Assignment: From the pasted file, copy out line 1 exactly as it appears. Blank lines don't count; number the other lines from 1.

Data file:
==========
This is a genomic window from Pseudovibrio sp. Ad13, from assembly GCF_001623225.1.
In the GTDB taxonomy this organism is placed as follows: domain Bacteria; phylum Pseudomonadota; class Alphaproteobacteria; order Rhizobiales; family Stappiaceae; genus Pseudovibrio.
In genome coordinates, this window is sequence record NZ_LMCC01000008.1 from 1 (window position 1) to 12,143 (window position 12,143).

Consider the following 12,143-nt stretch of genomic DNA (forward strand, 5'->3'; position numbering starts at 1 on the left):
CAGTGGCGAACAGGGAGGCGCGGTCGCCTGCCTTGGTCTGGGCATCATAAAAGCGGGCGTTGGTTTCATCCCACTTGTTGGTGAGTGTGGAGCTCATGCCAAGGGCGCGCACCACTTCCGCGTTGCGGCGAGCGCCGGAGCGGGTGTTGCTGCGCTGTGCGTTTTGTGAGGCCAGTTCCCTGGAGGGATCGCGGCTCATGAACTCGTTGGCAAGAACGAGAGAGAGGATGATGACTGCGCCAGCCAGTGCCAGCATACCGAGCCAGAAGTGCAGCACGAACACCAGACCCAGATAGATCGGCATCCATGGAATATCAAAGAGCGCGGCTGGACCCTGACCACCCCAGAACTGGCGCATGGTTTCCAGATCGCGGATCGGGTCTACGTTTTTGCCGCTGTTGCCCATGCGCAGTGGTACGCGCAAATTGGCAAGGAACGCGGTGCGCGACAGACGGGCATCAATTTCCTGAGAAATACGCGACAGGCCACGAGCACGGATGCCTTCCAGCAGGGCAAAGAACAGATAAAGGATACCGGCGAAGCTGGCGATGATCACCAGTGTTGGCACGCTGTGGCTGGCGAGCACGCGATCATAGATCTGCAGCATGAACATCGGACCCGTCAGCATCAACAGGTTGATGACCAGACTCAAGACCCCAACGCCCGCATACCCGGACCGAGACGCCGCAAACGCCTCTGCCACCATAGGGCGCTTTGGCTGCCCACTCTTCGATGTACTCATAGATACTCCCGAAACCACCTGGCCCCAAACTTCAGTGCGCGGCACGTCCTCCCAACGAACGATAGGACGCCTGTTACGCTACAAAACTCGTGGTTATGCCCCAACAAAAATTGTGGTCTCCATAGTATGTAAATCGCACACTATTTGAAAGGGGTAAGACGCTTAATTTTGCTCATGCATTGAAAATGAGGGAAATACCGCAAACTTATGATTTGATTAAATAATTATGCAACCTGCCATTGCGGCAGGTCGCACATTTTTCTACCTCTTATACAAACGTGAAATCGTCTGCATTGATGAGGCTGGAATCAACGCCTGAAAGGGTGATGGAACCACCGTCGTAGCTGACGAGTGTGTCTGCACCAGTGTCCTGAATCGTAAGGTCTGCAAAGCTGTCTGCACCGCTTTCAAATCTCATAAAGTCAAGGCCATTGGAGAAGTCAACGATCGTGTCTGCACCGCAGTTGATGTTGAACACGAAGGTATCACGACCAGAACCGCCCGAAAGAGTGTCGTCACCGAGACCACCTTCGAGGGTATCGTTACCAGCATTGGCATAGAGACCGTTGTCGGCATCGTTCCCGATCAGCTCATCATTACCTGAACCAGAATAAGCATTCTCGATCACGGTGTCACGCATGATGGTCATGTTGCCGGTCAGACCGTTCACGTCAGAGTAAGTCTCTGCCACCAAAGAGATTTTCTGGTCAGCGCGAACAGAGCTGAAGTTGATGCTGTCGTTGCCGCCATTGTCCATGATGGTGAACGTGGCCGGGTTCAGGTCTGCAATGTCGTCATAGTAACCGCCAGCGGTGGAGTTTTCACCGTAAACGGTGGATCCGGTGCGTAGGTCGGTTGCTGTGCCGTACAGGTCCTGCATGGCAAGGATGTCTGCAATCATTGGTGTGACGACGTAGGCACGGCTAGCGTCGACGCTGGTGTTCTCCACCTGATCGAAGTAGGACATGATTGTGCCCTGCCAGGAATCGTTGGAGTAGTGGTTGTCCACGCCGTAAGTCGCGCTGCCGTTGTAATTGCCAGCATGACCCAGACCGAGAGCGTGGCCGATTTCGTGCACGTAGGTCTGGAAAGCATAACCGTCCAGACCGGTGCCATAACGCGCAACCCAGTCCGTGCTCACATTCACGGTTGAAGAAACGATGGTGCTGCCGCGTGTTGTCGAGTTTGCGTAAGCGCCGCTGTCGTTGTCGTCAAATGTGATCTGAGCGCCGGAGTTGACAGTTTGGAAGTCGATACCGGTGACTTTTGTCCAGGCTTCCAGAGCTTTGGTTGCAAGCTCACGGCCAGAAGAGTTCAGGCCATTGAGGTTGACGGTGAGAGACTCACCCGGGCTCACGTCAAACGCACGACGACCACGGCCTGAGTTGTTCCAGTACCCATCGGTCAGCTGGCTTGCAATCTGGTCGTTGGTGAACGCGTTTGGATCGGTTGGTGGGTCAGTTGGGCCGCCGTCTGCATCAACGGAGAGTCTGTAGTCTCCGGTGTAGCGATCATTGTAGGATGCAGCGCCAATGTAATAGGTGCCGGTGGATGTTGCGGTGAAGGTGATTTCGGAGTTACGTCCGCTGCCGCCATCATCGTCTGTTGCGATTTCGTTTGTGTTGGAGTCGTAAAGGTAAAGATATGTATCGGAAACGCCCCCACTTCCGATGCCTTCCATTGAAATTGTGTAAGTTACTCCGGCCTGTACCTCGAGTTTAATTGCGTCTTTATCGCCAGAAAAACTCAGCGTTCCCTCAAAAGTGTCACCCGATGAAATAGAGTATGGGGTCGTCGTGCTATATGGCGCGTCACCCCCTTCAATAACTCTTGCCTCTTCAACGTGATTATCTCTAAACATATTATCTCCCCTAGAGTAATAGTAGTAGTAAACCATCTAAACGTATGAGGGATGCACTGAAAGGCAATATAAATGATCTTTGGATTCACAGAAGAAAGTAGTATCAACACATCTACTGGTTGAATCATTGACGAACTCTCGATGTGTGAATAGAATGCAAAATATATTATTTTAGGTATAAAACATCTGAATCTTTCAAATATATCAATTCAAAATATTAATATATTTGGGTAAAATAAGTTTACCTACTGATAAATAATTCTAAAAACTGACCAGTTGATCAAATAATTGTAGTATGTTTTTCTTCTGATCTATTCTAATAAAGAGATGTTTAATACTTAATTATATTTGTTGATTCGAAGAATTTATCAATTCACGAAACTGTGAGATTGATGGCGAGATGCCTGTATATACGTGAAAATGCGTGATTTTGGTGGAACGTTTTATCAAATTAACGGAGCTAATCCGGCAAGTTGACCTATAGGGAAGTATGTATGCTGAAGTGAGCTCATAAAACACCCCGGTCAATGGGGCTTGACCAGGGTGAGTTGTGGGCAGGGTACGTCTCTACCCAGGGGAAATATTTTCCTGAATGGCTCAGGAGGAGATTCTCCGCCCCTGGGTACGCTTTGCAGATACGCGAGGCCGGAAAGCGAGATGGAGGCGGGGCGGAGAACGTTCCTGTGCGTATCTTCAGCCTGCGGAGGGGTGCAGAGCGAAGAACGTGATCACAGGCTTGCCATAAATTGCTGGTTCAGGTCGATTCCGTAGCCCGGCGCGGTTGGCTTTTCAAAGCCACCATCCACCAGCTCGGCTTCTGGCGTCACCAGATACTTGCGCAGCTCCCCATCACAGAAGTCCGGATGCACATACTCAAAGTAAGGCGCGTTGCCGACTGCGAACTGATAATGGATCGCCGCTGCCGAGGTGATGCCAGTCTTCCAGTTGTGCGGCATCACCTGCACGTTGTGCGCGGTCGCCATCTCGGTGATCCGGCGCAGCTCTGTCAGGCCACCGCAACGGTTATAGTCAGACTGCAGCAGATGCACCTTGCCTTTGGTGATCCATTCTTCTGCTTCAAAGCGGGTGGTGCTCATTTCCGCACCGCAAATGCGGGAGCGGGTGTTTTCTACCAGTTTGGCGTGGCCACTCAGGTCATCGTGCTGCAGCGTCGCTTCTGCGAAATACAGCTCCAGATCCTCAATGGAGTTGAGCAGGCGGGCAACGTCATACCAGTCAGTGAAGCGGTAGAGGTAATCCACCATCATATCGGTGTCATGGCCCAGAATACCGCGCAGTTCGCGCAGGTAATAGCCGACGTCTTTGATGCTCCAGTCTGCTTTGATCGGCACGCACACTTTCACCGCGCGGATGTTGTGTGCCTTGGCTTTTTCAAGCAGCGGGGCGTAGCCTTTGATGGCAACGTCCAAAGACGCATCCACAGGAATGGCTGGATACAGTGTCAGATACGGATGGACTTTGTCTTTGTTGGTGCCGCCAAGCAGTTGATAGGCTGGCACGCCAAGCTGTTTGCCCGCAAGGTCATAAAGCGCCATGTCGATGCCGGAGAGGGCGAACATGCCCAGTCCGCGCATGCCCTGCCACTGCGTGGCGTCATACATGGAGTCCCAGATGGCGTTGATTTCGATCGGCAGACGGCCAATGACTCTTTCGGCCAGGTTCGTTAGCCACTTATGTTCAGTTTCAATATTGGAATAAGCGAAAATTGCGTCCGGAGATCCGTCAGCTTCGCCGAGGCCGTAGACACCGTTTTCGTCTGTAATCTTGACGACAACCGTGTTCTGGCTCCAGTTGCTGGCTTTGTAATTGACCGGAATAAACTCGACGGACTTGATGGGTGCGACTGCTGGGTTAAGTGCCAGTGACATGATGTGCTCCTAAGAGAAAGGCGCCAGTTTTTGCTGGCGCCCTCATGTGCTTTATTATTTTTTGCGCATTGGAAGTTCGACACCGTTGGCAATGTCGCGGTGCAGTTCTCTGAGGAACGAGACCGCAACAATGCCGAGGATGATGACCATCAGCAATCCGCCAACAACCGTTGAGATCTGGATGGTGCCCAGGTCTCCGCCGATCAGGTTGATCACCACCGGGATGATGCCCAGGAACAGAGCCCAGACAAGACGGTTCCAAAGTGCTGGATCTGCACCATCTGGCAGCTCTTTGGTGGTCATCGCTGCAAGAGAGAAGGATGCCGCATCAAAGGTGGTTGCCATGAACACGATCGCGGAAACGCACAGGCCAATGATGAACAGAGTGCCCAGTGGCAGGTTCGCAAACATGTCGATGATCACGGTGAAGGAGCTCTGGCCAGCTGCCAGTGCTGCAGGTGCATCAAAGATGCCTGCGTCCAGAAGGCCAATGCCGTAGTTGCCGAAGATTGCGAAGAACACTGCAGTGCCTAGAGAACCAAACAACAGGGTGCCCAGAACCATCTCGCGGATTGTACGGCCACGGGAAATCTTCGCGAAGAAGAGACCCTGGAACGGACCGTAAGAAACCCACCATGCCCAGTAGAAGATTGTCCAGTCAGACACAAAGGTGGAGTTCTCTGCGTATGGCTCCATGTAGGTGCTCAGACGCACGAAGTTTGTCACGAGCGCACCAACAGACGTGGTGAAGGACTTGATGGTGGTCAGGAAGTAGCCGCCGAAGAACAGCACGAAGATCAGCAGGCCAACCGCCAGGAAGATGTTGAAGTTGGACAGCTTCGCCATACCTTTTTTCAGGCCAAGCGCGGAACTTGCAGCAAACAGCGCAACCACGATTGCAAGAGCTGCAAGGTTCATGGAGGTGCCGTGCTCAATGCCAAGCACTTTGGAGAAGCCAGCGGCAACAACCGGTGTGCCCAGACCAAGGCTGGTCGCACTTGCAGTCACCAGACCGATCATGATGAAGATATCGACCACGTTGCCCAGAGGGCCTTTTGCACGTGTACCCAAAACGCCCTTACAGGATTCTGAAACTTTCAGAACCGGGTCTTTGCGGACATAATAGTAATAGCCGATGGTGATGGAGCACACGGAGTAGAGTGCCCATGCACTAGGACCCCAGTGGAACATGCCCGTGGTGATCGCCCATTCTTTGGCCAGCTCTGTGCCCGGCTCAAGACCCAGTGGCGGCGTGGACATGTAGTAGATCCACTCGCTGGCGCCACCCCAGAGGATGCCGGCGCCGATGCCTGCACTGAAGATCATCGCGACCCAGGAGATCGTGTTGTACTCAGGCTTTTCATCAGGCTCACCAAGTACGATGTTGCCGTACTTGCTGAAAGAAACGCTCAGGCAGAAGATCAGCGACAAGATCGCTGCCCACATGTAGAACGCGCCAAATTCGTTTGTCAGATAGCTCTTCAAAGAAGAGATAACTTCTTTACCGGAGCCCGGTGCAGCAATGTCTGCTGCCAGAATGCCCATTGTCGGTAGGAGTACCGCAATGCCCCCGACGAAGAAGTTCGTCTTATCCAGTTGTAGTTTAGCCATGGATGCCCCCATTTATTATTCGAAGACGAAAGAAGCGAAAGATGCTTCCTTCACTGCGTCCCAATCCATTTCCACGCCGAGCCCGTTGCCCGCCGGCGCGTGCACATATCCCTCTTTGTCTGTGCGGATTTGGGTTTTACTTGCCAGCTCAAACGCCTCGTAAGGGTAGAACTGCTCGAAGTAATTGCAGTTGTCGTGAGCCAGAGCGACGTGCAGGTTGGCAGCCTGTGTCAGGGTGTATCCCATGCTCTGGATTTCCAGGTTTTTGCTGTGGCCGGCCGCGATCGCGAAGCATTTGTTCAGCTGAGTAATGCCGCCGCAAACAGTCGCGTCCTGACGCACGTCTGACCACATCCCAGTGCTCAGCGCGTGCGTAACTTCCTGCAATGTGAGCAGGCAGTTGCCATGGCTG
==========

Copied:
This is a genomic window from Pseudovibrio sp. Ad13, from assembly GCF_001623225.1.